(1) (obtained from 5.A. above, and used without further purification) in 5mL of ethanol. To this was added a solution of NaBHLt (76 mg, 2.0 mmole) in water (1 mL) dropwise. The resulting solution was stined at room temperature for 5 hours. The ethanol was removed by rotary evaporation followed by addition of a solution of 0.1 N HCl solution to destroy excess NaBKj and adjust the pH to a value of 1. The solution was washed with CHC13 to remove excess methoxyethyl chloride and its derivatives (3 x 50 mL), followed by addition of K2OO3 to raise the pH of the solution to 8.0. The product was then extracted with CHC13 (3 x 50 mL) and dried over Na2SO4. The solvent was removed by evaporation to yield a colorless sticky solid (192 mg, 0.46 mmole, 92% isolated yield based on naloxone HCl 2H2O).

[0217] HPLC indicated that the product was an α and β epimer mixture of

3-MEM-naloxol (2).

5.C. Synthesis of α and β epimer mixture of 6-CH3-OCH2CH2-O-3-MEM- naloxol (3a).

[0218] NaH (60% in mineral oil, 55 mg, 1.38 mmole) was added into a solution of 6-hydroxyl-3-MEM-naloxol (2) (192 mg, 0.46 mmole) in dimethylformamide (“DMF,” 6 mL). The mixture was stined at room temperature under N2 for 15 minutes, followed by addition of 2-bromoethyl methyl ether (320 mg, 2.30 mmole) in DMF (1 mL). The solution was then stirred at room temperature under N2 for 3 hours.

[0219] HPLC analysis revealed formation of a mixture of α- and β-6-CH3-OCH2CH2-0-3-MEM-naloxol (3) in about 88% yield. DMF was removed by a rotary evaporation to yield a sticky white solid. The product was used for subsequent transformation without further purification.

5.D. Synthesis of α and β epimer mixture of 6-CH3-OCH2CH2-naloxoI (4)

[0220] Crude α- and β-6-CH3-OCH2CH2-O-3-MEM-naloxol (3) was dissolved in 5 mL of CH2C12 to form a cloudy solution, to which was added 5 mL of trifluoroacetic acid (“TFA”). The resultant solution was stined at room temperature for 4 hours. The reaction was determined to be complete based upon HPLC assay. CH2C12 was removed by a rotary evaporator, followed by addition of 10 mL of water. To this solution was added sufficient K2OO3 to destroy excess TFA and to adjust the pH to 8. The solution was then extracted with CHC13 (3 x 50 mL), and the extracts were combined and further extracted with 0.1 N HCl solution (3 x 50 mL). The pH of the recovered water phase was adjusted to a pH of 8 by addition of K2CO3>followed by further extraction with CHC13 (3 x 50 mL). The combined organic layer was then dried with Na2SO4. The solvents were removed to yield a colorless sticky solid.

[0221] The solid was purified by passage two times through a silica gel column (2 cm x 30 cm) using CHCl3/CH3OH (30:1) as the eluent to yield a sticky solid. The purified product was determined by 1H NMR to be a mixture of α- and β epimers of 6-CH3-OCH2CH2-naloxol (4) containing ca. 30% α epimer and ca. 70% β epimer [100 mg, 0.26 mmole, 56% isolated yield based on 6-hydroxyl-3-MEM- naloxol (2)].

[0222] 1H NMR (δ, ppm, CDC13): 6.50-6.73 (2 H, multiplet, aromatic proton of naloxol), 5.78 (1 H, multiplet, olefinic proton of naloxone), 5.17 (2 H, multiplet, olefinic protons of naloxol), 4.73 (1 H, doublet, C5 proton of α naloxol), 4.57 (1 H, doublet, C5 proton of β naloxol), 3.91 (1H, multiplet, C6 proton of naloxol), 3.51-3.75 (4 H, multiplet, PEG), 3.39 (3 H, singlet, methoxy protons of PEG, α epimer), 3.36 (3 H, singlet, methoxy protons of PEG, β epimer), 3.23 (1 H, multiplet, C6 proton of β naloxol), 1.46-3.22 (14 H, multiplet, protons of naloxol).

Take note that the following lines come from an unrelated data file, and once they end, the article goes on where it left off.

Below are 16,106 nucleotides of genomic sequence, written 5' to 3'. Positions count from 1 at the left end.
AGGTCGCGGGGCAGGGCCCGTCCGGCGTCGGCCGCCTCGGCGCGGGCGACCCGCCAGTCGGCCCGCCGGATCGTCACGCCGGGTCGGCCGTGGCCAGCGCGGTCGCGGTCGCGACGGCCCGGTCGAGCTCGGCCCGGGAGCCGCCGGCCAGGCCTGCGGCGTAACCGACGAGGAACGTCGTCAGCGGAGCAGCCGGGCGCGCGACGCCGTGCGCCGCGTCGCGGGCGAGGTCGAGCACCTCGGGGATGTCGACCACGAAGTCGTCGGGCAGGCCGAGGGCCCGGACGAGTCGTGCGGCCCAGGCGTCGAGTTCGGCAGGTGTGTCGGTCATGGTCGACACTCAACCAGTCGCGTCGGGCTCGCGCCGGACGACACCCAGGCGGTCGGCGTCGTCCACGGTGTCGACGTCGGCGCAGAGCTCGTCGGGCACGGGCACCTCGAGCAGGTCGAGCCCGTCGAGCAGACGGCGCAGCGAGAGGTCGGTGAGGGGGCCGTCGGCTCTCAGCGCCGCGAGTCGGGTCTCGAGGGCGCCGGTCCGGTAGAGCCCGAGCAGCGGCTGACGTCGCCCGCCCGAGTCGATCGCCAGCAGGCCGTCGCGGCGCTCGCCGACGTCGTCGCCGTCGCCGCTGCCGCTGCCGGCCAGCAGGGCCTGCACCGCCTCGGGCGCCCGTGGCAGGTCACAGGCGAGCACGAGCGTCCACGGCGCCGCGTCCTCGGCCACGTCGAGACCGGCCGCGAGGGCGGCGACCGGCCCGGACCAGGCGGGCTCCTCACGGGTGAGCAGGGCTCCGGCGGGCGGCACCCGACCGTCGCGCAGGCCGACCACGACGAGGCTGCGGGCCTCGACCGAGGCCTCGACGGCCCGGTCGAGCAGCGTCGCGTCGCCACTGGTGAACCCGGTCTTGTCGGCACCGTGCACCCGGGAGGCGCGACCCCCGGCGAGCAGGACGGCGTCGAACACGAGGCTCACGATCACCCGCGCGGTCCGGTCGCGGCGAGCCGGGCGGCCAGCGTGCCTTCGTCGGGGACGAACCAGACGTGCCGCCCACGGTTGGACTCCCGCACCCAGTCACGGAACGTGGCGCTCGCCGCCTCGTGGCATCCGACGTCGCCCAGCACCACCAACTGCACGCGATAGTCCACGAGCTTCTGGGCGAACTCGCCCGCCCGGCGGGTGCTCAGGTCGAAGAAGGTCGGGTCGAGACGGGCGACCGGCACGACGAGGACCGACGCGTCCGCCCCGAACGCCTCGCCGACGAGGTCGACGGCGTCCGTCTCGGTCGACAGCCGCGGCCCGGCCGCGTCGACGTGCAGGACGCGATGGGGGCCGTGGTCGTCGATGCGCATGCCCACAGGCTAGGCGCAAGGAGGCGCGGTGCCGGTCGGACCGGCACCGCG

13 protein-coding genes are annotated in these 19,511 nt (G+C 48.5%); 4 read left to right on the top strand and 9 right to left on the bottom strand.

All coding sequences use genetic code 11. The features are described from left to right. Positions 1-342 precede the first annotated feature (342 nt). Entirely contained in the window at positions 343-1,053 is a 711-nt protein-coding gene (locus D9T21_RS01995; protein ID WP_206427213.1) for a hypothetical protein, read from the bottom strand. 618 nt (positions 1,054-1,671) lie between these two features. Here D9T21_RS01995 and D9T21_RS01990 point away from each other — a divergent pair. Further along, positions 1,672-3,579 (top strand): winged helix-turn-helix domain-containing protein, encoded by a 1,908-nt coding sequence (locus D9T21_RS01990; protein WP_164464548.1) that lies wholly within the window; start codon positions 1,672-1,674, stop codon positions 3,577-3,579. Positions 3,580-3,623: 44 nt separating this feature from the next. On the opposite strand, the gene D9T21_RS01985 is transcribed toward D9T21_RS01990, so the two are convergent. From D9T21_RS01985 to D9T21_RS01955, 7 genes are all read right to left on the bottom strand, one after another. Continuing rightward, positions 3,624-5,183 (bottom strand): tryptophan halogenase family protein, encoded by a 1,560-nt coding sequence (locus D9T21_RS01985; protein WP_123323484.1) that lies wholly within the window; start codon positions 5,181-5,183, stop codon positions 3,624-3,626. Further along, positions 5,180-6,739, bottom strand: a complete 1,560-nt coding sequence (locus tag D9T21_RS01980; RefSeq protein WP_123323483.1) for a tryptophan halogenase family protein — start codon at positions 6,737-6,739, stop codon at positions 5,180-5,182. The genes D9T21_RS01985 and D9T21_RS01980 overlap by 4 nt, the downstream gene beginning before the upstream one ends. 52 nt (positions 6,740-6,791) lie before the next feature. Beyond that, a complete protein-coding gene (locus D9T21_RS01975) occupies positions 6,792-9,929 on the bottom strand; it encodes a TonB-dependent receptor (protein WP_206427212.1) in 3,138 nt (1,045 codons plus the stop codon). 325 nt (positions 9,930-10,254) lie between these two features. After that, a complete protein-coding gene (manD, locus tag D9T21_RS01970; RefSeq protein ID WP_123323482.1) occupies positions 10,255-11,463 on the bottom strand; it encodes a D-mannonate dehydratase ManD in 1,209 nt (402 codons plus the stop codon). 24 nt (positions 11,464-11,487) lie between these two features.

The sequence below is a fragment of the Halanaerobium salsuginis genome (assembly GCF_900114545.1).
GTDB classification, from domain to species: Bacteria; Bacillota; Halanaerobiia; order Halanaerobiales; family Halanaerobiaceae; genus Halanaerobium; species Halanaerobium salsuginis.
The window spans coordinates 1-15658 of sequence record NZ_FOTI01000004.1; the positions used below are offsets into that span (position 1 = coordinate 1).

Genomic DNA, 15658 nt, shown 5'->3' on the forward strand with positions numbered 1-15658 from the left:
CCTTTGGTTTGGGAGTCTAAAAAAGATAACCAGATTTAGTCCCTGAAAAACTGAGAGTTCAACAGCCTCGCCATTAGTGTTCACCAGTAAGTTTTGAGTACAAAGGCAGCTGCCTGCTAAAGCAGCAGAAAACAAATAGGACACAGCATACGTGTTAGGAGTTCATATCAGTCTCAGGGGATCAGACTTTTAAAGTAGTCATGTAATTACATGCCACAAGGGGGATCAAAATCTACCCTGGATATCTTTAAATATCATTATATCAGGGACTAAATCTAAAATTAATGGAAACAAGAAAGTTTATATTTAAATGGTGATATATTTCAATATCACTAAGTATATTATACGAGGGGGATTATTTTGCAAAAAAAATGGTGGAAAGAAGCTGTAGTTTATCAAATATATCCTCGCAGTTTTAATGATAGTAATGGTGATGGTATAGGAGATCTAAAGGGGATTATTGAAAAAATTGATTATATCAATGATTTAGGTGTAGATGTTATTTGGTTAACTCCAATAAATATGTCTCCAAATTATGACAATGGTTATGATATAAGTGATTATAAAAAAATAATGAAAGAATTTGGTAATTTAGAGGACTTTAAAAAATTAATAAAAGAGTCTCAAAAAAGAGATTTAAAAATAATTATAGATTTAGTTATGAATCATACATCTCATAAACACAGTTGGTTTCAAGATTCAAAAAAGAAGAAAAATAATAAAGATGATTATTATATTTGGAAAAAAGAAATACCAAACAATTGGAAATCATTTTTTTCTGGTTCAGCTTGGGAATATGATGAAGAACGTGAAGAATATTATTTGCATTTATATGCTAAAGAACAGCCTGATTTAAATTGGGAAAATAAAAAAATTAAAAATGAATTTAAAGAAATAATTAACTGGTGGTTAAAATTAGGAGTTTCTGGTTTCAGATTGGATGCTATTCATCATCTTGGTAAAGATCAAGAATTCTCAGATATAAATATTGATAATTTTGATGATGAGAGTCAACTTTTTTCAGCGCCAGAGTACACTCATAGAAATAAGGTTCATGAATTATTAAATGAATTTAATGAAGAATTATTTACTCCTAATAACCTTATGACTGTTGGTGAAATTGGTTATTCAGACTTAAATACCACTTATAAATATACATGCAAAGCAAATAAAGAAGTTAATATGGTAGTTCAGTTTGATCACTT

Naloxol-polyethylene glycol conjugates are provided herein in solid phosphate and oxalate salt forms. Methods of preparing the salt forms, and pharmaceutical compositions comprising the salt forms are also provided herein. ACKGROUND

Effective pain management therapy often calls for an opioid analgesic. In addition to the desired analgesic effect, however, certain undesirable side effects, such as bowel dysfunction, nausea, constipation, among others, can accompany the use of an opioid analgesic. Such side effects may be due to opioid receptors being present outside of the central nervous system, principally in the gastrointestinal tract. Clinical and preclinical studies support the use of mPEG7-0-naloxol, a conjugate of the opioid antagonist naloxol and polyethylene glycol, to counteract undesirable side effects associated with use of opioid analgesics. When administered orally to a patient mPEG7-0-naloxol largely does not cross the blood brain barrier into the central nervous system, and has minimal impact on opioid- induced analgesia. See, e.g., WO 2005/058367; WO 2008/057579; Webster et al., “NKTR-118 Significantly Reverses Opioid-Induced Constipation,” Poster 39, 20th AAPM Annual Clinical Meeting (Phoenix, AZ), October 10, 2009.

To move a drug candidate such as mPEG7-O-naloxol to a viable pharmaceutical product, it is important to understand whether the drug candidate has polymorphic forms, as well as the relative stability and interconversions of these forms under conditions likely to be encountered upon large-scale production, transportation, storage and pre-usage preparation. Solid forms of a drug substance are often desired for their convenience in formulating a drug product. No solid form of mPEG7-O-naloxol drug substance has been made available to date, which is currently manufactured and isolated as an oil in a free base form. Exactly how to accomplish this is often not obvious. For example the number of pharmaceutical products that are oxalate salts is limited. The free base form of mPEG7-0-naloxol has not been observed to form a crystalline phase even when cooled to -60 °C and has been observed to exist as a glass with a transition temperature of